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Rear screen projection as a light source


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#1 Michael Rizzi

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Posted 05 December 2006 - 09:56 PM

Hello,

I will be shooting a music video on HD where the band is playing in a "room" essentially made from 4 walls that are screens with projected moving images on them, the room will most likely be 15-20 feet square and 10 feet high (depending on our screens). The director would ideally like the only light to be coming from the walls and maybe a few practicals inside the room. The set will be dressed like a living room (couches, chairs, coffee table, lamps, etc.) so there's room for motivated practicals. My questions are: 1. What strength of projector would I need to successfully project an image and have enough light pass through the screen to light the subjects? 2. What kind of screen material would be best suited for this type of application? I was thinking even using a silk or 1/4 grid or china silk or something if the actual rear screen projector screens are too thick.
3. If the screens do not provide enough light, what would be some methods of using artificial lighting (besides practicals) to light the inside of the room without spilling onto the screens from the inside.

Any ideas would be appreciated. Thank you.

Rizzi
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#2 Bernhard Zitz

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Posted 06 December 2006 - 06:29 AM

2. What kind of screen material would be best suited for this type of application? I was thinking even using a silk or 1/4 grid or china silk or something if the actual rear screen projector screens are too thick.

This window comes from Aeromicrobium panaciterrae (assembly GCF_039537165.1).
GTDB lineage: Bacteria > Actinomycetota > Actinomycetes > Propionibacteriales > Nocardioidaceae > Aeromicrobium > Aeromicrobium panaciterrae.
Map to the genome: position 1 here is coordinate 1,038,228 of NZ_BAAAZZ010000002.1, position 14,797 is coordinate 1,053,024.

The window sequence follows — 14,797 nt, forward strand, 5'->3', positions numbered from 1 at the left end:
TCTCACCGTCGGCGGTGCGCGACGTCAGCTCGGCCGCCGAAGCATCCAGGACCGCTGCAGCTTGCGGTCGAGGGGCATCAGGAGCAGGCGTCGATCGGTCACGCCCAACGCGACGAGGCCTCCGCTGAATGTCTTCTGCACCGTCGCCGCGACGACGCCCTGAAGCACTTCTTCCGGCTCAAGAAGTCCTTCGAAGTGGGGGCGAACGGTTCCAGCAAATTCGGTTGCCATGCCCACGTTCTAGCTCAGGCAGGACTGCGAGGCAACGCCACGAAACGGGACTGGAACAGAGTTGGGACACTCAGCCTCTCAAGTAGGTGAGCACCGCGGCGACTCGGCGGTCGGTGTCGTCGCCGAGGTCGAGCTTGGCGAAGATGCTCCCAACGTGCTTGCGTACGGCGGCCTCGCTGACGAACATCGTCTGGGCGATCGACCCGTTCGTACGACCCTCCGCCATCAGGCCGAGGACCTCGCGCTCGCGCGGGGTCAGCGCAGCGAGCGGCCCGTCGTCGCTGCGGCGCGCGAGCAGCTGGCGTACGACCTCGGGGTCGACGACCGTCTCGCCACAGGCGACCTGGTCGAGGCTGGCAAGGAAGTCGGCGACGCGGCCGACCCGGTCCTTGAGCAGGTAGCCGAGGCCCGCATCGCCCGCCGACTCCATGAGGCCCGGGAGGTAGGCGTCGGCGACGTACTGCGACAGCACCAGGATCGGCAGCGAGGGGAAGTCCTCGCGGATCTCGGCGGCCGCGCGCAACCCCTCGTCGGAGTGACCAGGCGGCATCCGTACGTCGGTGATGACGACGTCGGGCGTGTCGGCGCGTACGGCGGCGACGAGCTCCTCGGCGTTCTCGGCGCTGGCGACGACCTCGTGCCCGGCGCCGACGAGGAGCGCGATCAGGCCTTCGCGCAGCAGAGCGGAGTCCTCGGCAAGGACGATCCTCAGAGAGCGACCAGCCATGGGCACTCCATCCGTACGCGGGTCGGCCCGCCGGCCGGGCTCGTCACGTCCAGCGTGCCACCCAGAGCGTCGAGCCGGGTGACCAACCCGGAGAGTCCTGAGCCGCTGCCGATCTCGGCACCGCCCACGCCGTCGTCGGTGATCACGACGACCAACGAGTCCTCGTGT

For rear-projection on a window I had very bright, good results with lime-paper (what architects use to draw on), don't know if this exists in the size of a living-room. Frost gel does the job as well, rolls from lee filters are 7.62m x 1.22 m, maybe not large enough, and hard to mount really flat.
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#3 Adam Frisch FSF

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Posted 10 December 2006 - 02:10 PM

Just come off such a job:

We had a massive 10000 ANSI lumens professional projector that projected onto a gauze (half transparent) and I just barely got it with 200ASA speed film and with T1.3 lenses shooting wide open an one a prayer.

Obviously, if you have a HD camera, that is closer to 400ASA in sensitivity. But the lenses are slower, so you probably end up roughly in the same place. But a better reflecting screen (or transmitting in this case), should probably wrangle another couple of stops out of it. Should be fine even with a smaller projector - we had quite a big projection at about 20ft across.
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